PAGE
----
AIB issues warning as fraudsters use real names and titles of bank employees

“If it seems too good to be true, it probably is,” said an AIB spokesman.

AIB, in a press release, urged people to remain extremely cautious and vigilant about these scams, as there are many of them currently in circulation. They claim to be AIB and other major banks but carry “similar branding with minor differences”, the bank said.

An individual or a fake website may contact a customer to offer investment products claiming to be from real and well-known names in the financial services industry.

Fraudsters may be in possession of sophisticated brochures or other materials that are almost indistinguishable from the original documents.

Scammers often use names and job titles of people at AIB or other banks who appear legitimate but are followed by a fake email address: “for example”.

The customer then receives the documents to be filled out and a request to transfer money to an unauthorized account that does not belong to the financial service provider. This chain of events often results in customers losing their money.

The bank said these offenses typically happen when a customer is pressed for time “to achieve the best return.”

AIB warned of the increasing risk of falling into this trap and gave advice on how to avoid scammers.

Customers should always check the contact details on the company’s official website. They also need to verify the advisor by checking the bank’s website to see if the office location and phone numbers match.

AIB warned against using a phone number received in the email and instead confirming the number on the website.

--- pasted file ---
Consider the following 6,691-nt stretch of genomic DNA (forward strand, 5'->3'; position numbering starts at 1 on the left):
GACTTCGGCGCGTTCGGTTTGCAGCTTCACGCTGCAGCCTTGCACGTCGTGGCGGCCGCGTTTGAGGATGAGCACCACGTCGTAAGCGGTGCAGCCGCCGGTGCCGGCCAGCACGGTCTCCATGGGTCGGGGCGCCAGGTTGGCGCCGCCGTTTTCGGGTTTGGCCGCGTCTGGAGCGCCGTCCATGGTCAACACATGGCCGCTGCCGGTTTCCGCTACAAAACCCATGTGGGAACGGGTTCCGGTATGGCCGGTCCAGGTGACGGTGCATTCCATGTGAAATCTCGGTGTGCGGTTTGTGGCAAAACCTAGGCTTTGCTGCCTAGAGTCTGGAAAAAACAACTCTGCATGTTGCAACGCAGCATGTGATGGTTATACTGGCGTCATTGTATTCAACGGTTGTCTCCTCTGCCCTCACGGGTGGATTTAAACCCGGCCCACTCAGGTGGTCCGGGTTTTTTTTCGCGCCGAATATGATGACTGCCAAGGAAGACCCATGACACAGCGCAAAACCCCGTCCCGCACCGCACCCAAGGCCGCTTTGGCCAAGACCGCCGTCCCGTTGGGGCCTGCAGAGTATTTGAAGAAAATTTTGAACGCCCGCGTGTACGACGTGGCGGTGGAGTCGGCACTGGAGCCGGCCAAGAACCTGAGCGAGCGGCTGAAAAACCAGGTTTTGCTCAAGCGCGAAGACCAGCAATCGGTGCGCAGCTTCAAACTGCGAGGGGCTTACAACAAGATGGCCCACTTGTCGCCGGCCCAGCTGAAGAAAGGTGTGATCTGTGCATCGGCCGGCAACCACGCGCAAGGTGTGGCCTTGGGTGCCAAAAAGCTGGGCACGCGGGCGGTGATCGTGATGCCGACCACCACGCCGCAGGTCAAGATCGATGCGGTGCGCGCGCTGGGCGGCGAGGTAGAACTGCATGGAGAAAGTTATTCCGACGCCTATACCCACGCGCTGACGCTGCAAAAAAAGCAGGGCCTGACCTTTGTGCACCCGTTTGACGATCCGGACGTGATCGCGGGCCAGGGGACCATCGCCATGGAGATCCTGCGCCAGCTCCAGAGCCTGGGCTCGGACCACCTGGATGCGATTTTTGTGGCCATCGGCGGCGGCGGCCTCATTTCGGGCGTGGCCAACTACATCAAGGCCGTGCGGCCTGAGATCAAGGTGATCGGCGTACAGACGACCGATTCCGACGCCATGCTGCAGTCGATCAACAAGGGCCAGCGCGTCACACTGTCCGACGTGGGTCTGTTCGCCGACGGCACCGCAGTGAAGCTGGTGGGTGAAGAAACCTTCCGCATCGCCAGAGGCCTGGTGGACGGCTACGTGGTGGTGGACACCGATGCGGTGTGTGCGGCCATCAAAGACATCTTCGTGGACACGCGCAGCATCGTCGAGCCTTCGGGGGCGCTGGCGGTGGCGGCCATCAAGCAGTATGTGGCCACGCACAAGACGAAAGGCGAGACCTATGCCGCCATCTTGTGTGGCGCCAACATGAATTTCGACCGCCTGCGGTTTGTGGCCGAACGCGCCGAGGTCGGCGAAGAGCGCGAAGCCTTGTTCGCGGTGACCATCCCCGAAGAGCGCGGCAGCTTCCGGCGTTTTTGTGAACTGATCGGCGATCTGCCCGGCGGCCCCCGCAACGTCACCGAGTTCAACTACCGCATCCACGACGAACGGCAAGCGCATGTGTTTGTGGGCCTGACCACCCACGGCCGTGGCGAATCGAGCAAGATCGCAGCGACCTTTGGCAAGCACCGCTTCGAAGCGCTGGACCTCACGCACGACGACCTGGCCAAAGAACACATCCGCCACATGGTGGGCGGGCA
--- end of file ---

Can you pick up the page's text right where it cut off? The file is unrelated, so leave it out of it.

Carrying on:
The email address should follow the company’s official format, which can be verified by comparing with the available email addresses on the official website.

There should be a padlock icon to the left of the web address, indicating that the website is secure.

If you have any doubts about payments, AIB recommends simply calling the bank who will ensure the transaction and recipient account are verified. This step could prevent the money from being stolen.

Even if an advisor has been recommended by a trusted person, clients should seek investment advice from a regulated financial advisor.

AIB suggested checking the Central Bank of Ireland Consumer Center ( for a list of unauthorized firms to learn how to avoid financial fraud.

Responding to the increasing number of scams, Carol Lawton, head of financial crime at AIB, said: “Investment scams can be very distressing for people as they often take place after careful consideration and involve significant amounts of money, in some cases even people’s life savings. “”

“These scams can be very sophisticated, using high quality, often authentic brochures and other materials to trick people into investing.

“We know that criminals also use legitimate names and job titles of people working in banks such as AIB and others. AIB issues warning as fraudsters use real names and titles of bank employees

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